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Representation and use of indigenous heritage constructs : implications for the quality and relevance of heritage education in post colonial southern Africa

This study explores representation and use of indigenous heritage constructs with a view to identifying implications thereof for the quality and relevance of heritage education practices in post colonial southern Africa. Framed within a critical hermeneutic research paradigm under-laboured by critical realist ontology, the study was conducted using a multiple case study research design. The data collection protocol was three-phased, starting with a process of contextual profiling, within which insights were gained into discourses shaping the constitution and orientation of heritage education practices at the Albany Museum in South Africa, the Great Zimbabwe Monument in Zimbabwe and the Supa Ngwao Museum in Botswana. The second phase of data collection entailed modelling workshops in which educators engaged in discussion around the status of heritage education in post apartheid South Africa. This highlighted, through modelled lessons, some of the tensions, challenges and implications for working with notions of social transformation and inclusivity in heritage education. The third phase of data collection involved in-depth interviews. Twelve purposively selected research participants were interviewed between 2010 and 2011. Data generated across the study was processed and subjected to different levels of critical discourse analysis. Besides noting how heritage education in post colonial southern Africa is poorly framed and under-researched, this study revealed that current forms of representing indigenous heritage constructs are influenced more by socio-political discourses than the need to protect and conserve local heritage resources. The study also noted that the observed heritage education practices are oriented more towards addressing issues related to marginalisation and alienation of indigenous cultures and practices, than enhancing learners’ agency to manage and utilise local heritage resources in a more sustainable ways. Based on these findings the study recommends re-positioning heritage education within the framework of Education for Sustainable Development (ESD). ESD acknowledges both issues of social justice and the dialectical interplay between nature and culture; as such, it may allow for representation and use of indigenous heritage constructs in ways that expand current political orientations to include sustainability as an additional objective of heritage education. Given that little research focusing on heritage education has been undertaken within southern Africa, the findings of this study provide a basis upon which future research may emerge.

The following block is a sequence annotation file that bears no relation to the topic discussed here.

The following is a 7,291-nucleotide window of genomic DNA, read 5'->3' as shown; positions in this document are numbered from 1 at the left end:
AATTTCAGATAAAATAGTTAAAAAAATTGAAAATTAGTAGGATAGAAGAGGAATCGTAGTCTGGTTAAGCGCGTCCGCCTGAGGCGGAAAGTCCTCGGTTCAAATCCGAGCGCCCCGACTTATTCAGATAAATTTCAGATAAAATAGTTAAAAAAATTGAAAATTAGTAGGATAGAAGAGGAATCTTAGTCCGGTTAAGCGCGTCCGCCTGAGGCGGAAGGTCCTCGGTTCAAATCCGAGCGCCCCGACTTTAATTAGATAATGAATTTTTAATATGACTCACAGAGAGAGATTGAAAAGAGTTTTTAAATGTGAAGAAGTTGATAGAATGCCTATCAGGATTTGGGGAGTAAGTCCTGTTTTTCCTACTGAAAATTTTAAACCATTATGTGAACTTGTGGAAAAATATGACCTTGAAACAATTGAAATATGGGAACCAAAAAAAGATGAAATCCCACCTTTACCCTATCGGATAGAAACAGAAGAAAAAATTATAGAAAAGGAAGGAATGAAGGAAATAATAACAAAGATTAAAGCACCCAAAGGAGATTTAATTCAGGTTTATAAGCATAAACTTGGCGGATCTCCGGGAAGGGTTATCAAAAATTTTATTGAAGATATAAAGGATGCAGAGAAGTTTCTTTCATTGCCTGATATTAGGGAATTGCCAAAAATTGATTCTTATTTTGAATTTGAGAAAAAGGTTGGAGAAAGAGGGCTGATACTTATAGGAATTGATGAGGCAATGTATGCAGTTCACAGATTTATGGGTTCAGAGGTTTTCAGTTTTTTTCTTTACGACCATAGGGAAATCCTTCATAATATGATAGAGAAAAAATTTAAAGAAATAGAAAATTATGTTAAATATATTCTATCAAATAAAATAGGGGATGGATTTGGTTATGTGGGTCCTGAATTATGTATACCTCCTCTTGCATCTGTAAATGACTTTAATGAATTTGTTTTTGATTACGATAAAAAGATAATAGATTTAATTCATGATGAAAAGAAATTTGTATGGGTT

Date January 2013
CreatorsZazu, Cryton
PublisherRhodes University, Faculty of Education, Education
Source SetsSouth African National ETD Portal
Detected LanguageEnglish
TypeThesis, Doctoral, PhD
Format269 leaves, pdf
RightsZazu, Cryton

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